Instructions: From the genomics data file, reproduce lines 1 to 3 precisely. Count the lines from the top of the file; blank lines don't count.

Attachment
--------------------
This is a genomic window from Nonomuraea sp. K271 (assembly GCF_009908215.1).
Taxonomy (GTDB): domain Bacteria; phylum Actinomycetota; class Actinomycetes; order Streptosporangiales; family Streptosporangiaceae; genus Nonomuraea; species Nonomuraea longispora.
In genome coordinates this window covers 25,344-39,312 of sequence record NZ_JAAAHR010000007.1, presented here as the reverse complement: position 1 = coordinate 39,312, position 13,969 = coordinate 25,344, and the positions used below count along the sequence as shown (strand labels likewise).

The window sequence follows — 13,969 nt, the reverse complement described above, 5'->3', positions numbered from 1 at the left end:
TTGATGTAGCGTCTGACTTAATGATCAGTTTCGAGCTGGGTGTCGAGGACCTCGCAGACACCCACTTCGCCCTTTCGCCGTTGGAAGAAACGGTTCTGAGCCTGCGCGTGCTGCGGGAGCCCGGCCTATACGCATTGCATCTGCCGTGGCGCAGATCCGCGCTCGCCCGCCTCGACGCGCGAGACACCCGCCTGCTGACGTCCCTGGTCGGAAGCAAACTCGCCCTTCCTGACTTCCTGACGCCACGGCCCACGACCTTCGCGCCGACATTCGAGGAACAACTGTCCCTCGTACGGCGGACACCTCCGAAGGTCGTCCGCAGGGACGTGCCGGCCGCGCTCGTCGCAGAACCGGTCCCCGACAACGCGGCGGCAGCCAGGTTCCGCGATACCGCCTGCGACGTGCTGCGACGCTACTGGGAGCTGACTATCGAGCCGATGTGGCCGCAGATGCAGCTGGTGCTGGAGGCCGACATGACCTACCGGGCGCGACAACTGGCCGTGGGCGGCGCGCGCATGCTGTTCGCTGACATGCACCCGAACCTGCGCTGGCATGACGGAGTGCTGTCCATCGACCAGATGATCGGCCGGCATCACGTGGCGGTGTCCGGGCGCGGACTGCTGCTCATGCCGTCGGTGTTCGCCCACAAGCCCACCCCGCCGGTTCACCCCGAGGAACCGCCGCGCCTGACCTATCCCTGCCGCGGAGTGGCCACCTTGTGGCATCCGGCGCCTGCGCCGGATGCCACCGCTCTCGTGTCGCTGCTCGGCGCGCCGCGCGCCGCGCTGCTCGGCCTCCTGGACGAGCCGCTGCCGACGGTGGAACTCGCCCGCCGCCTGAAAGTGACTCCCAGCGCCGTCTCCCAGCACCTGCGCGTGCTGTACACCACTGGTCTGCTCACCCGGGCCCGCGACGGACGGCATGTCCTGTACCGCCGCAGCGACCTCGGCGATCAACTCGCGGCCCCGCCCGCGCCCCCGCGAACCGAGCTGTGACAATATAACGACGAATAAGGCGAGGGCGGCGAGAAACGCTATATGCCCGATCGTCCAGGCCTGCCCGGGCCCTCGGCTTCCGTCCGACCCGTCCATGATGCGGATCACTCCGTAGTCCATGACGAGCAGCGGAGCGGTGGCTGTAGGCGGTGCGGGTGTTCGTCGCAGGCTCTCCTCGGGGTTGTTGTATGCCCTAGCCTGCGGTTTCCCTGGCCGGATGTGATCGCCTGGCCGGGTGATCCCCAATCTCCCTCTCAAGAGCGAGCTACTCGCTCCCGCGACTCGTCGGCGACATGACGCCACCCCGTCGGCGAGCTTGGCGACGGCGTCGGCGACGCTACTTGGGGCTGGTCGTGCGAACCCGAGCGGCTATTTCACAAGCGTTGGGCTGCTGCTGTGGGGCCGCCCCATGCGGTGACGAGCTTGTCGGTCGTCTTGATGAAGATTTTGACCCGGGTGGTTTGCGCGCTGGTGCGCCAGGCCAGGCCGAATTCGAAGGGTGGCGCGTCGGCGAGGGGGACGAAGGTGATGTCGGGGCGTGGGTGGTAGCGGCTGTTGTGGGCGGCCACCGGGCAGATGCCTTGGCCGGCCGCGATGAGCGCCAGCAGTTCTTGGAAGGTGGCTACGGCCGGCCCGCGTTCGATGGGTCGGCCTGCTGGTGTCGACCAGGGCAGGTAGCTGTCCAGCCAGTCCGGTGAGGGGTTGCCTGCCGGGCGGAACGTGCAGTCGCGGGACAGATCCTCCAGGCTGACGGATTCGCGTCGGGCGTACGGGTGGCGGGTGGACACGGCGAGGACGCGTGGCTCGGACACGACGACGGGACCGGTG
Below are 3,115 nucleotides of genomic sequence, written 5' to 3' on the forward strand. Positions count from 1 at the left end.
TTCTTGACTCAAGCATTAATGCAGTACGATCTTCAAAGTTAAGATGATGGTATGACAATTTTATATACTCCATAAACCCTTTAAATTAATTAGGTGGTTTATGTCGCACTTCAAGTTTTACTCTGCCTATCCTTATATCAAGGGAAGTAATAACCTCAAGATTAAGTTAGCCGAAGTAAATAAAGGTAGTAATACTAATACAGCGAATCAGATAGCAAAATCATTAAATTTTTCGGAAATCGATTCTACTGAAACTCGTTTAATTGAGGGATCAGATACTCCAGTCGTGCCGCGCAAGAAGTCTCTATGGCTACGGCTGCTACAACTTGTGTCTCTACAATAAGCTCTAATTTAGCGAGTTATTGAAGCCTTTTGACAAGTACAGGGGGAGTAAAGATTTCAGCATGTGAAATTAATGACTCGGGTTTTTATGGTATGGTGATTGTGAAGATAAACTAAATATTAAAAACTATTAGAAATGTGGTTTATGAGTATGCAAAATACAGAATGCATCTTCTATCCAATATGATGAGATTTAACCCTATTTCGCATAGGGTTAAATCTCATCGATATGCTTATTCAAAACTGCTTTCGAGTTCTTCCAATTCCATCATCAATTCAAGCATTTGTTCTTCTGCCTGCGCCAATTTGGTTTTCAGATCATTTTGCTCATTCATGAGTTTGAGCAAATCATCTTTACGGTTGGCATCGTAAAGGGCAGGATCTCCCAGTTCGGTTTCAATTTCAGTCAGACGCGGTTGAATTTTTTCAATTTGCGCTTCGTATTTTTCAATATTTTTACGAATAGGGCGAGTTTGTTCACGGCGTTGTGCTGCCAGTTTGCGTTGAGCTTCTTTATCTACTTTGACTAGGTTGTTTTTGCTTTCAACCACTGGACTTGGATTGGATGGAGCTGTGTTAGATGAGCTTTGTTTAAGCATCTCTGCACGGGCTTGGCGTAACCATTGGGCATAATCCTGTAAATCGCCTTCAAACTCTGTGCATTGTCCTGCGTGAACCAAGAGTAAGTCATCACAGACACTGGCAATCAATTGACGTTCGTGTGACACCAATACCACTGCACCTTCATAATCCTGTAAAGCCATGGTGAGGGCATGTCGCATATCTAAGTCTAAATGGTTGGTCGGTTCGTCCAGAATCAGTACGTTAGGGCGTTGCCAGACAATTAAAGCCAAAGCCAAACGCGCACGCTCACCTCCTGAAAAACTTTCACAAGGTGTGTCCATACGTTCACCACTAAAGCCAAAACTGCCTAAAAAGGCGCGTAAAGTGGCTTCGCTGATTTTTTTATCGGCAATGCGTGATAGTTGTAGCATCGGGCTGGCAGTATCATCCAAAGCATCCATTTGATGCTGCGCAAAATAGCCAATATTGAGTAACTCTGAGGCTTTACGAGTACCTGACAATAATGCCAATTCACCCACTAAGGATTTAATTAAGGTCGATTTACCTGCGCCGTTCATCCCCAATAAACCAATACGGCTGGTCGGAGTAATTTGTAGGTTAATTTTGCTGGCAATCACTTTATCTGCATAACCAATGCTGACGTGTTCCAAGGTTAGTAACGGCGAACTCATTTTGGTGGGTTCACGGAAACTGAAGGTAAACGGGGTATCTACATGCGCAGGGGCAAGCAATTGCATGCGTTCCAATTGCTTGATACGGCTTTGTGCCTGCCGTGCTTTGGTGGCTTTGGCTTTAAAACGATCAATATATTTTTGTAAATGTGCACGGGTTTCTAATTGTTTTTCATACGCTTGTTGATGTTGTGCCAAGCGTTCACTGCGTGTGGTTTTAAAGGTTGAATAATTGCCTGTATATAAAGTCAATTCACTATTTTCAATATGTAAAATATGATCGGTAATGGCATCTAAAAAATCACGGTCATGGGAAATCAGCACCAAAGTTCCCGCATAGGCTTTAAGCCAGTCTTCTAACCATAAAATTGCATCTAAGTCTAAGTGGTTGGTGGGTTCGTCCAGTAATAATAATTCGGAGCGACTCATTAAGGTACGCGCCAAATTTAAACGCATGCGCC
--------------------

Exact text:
This is a genomic window from Nonomuraea sp. K271 (assembly GCF_009908215.1).
Taxonomy (GTDB): domain Bacteria; phylum Actinomycetota; class Actinomycetes; order Streptosporangiales; family Streptosporangiaceae; genus Nonomuraea; species Nonomuraea longispora.
In genome coordinates this window covers 25,344-39,312 of sequence record NZ_JAAAHR010000007.1, presented here as the reverse complement: position 1 = coordinate 39,312, position 13,969 = coordinate 25,344, and the positions used below count along the sequence as shown (strand labels likewise).